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Pros & Cons: What’s up with guys and ghosting?

For those of you who don’t know, ghosting is leaving a party – or a relationship, but that’s a whole other list – without saying goodbye. I’ve been doing it for years. Now I hear it’s catching on in the mainstream.

By Scott King

Slipping out the front door for once and sending a lovely thank you text to your hostess on your way to the car and the next event. There’s an etiquette to it, there’s an art form to it, and there are also pros and cons. Here they are.


I hate gay goodbyes.
Don’t you hate that awkward moment when you know you really need to leave a party for whatever reason, but there are 12 people within 10 feet of you that you know their first and last name?

At this point, if you want to leave conspicuously, you have to say goodbye and hug and kiss every single one of those fabulous people. Who has the time? Also, probably half of them you didn’t really speak to you at the party, but you still have to say, “Oh my gosh. I love you. It’s good to see you.” With feeling.

The allure.
Nothing’s hotter than having someone miss you. Oh my God, where did he go? And if someone texts to ask where you went, and they don’t need something from you like money or booze or a ride, that means they really really really really really want you. At least as a friend.

Leave the tender moment alone.
Have you ever had one of those moments where you totally click with someone in line for the bathroom or a drink or leaning against a wall? If this happens and it’s jamming, leave immediately.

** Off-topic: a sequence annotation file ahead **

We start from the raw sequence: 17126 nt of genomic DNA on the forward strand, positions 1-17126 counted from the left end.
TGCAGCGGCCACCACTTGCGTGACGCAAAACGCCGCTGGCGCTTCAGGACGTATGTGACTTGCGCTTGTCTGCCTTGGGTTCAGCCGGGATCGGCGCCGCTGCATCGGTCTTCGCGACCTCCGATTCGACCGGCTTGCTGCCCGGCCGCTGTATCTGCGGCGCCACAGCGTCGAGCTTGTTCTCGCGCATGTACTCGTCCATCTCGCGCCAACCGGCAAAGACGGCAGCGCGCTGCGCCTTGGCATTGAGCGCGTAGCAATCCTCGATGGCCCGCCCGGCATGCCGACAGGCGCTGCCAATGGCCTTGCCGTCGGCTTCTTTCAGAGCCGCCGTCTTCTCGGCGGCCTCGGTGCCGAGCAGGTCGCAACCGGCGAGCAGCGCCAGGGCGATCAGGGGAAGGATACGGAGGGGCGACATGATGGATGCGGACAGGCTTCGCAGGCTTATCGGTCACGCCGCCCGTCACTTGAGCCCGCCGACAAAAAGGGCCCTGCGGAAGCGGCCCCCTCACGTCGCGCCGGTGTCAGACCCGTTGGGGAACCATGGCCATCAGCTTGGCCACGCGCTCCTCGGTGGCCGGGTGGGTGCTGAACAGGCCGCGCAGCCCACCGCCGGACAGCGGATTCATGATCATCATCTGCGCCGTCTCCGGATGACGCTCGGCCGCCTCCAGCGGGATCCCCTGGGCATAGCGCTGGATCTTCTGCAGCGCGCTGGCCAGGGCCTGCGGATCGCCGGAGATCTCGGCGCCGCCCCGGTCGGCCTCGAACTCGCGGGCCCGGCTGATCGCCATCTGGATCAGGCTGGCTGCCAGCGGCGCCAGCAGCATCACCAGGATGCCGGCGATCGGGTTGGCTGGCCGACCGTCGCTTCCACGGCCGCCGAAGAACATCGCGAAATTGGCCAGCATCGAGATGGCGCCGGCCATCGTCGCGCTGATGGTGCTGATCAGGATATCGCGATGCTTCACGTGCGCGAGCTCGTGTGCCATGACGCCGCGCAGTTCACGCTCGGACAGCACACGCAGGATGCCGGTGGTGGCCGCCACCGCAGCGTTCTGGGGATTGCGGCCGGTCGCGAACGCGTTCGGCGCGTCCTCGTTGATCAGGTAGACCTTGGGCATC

Pretend like someone just called you on your phone and you need to answer it outside the door. Then run. Go get a drink on 10th Street, then come back to the party 50 minutes later. Sometimes ghosts return. You’re welcome.

Where’s the party?
There’s always something better. If there’s a gaggle of gays across the room that are going somewhere else that sounds fabulous, quietly get your coat and join them as they are filing out the door.

Say, “Yeah I’m going to that party too that sounds great see you there.” That’s not really ghosting that’s more like caboosing. I think I may have just invented that. Again, you’re welcome.


The man that got away.
The night is bitter. The stars have lost their glitter. The room grows colder. Suddenly, you realize that it may not have been you that got away, but that cute shy guy standing in the corner who was a friend of Jeff’s but seemed totally unattached.

Damn! I should have talked to him more. We would have been so happy together.

Good things come to those who wait. I mean really, you’ll know when the party is over. There will be eight people left, and you’ll have a decent conversation and you might actually develop a friendship with someone you’ve been a gay acquaintance with for  years.

And everybody who was dipping to the next bar will be at the next bar. You can meet them up or just go home. Those Ally McBeal reruns are not going to watch themselves.

Get over yourself
Suck it up and be a polite, mature gay person. It can be done. Stop thinking with your dick or with your lonely, lonely, pink heart and just be.

As Ellen DeGeneres said almost 20 years ago, you are beautiful, and we cannot wait to meet you. So have another drink.

It’ll give me time to think …

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